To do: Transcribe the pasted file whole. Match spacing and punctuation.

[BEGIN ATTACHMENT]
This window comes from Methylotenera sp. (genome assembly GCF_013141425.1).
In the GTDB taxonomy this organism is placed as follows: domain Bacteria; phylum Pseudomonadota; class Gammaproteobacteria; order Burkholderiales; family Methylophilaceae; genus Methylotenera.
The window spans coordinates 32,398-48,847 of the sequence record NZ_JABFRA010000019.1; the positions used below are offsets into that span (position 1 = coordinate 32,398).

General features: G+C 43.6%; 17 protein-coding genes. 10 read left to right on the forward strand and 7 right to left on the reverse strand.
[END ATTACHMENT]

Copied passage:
This window comes from Methylotenera sp. (genome assembly GCF_013141425.1).
In the GTDB taxonomy this organism is placed as follows: domain Bacteria; phylum Pseudomonadota; class Gammaproteobacteria; order Burkholderiales; family Methylophilaceae; genus Methylotenera.
The window spans coordinates 32,398-48,847 of the sequence record NZ_JABFRA010000019.1; the positions used below are offsets into that span (position 1 = coordinate 32,398).

General features: G+C 43.6%; 17 protein-coding genes. 10 read left to right on the forward strand and 7 right to left on the reverse strand.